Sonnet 60 Questions and Answers
by William Shakespeare

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How does Shakespeare's Sonnet 60 compare with Christina Rossetti's poem "Uphill"?

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Both Shakespeare's Sonnet 60 and Christina Rossetti's poem "Uphill" deal with the themes of life's struggles and growing old.

In Sonnet 60, Shakespeare clearly refers to aging in the line, "Nativity, once in the main light, / Crawls to maturity, wherewith being crown'd." The word "nativity" refers to birth. This line can be interpreted to mean that birth, which is first important, soon progresses, or "crawls," to "maturity," or age, which then becomes important.

While "Uphill" does not directly mention birth or age, one can interpret the line, "From morn to night, my friend," to refer to birth and aging. The word "morn" would refer to birth, while "night" refers to death.

Another similarity between the two poems is that both characterize the aging process as a forward motion. Shakespeare describes the waves of the ocean rushing forwards to the shore in his line, "the waves make towards the pebbled shore." Furthermore he describes all of humanities' labor throughout life as constantly being driven forward in the line, "In sequent toil all forwards do contend." Likewise, Rossetti's poem describes life as not only a forward motion, but as an uphill motion, in the opening line, "Does the road wind uphill all the way?" Since one must walk forward to travel even a winding road, this line also paints the image of a forward motion.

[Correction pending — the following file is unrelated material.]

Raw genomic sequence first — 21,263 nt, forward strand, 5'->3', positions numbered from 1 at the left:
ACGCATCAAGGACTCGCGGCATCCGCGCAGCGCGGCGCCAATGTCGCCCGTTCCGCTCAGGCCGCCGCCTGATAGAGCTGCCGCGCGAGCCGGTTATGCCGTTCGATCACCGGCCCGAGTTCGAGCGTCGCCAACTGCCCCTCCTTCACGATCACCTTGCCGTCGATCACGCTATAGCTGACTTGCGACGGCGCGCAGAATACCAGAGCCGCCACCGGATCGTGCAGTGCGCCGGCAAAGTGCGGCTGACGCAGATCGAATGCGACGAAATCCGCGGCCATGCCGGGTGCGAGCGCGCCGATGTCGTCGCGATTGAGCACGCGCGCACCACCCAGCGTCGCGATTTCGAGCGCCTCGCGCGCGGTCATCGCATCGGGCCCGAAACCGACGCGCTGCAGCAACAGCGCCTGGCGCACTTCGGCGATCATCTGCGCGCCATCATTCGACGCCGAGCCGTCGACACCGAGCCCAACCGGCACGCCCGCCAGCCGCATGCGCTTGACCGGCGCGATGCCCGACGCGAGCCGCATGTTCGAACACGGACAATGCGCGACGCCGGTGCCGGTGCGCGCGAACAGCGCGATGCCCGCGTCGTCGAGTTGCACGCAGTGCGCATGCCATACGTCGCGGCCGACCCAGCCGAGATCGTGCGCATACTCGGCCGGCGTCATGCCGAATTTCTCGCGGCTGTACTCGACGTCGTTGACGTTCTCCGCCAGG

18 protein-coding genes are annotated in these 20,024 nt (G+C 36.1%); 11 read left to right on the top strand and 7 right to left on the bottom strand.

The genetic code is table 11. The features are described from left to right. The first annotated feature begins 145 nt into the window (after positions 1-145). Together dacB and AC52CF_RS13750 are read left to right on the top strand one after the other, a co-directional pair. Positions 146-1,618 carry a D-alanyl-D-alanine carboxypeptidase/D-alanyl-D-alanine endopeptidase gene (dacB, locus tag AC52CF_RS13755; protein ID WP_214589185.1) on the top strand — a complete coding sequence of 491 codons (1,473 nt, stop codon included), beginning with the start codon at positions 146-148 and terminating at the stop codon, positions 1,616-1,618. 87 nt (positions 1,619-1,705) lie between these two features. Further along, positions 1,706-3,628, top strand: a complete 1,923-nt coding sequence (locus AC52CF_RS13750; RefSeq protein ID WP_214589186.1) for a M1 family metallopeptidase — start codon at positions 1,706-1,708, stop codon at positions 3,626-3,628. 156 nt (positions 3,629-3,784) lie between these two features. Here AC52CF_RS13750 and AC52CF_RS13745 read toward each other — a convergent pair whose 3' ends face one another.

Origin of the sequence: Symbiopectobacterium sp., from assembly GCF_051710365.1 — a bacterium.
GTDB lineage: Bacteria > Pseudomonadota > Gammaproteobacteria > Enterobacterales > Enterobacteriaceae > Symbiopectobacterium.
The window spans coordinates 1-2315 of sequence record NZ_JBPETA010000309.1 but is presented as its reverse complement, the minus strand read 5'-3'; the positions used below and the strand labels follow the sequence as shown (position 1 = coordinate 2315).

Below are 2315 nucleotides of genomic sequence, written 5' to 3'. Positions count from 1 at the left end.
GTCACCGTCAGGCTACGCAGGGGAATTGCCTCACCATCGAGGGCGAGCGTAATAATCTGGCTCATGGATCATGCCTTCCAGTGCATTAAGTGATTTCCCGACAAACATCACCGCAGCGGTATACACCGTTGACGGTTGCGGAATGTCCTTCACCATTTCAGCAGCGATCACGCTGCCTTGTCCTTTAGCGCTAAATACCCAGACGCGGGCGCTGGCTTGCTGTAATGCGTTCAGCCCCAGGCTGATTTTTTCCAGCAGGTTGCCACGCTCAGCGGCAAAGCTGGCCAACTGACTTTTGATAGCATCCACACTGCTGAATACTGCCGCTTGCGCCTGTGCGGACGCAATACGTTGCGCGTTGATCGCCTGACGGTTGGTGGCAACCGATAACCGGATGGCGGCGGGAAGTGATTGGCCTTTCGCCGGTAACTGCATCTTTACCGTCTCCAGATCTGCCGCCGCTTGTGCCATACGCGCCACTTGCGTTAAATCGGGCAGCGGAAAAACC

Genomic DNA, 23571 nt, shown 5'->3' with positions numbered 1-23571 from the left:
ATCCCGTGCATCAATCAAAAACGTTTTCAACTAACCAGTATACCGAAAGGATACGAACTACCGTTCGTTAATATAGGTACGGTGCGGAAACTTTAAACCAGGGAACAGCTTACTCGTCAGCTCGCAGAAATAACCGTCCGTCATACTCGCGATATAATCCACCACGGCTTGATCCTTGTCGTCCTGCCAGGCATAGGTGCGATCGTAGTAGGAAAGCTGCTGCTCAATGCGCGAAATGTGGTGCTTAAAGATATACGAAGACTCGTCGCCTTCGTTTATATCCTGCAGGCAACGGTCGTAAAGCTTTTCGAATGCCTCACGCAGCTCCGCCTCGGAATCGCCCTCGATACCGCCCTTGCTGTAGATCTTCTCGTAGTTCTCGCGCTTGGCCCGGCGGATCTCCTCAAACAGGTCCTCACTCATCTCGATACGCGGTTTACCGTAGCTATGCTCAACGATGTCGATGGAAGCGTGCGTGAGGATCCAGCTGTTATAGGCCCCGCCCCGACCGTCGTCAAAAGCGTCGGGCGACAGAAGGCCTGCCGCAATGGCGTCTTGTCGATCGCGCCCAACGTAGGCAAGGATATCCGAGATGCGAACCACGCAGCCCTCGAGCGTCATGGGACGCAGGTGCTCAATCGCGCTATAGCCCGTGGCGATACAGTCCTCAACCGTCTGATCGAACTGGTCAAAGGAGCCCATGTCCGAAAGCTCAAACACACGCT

Also, just as Shakespeare refers to "sequent toil," meaning successive labor, painting the picture of man suffering through endless labor, Rossetti also paints the picture of suffering through her word choice "uphill." Climbing uphill, especially continuously, is one of the hardest things to do. Hence, Rossetti also paints the image of life being a continuous struggle.

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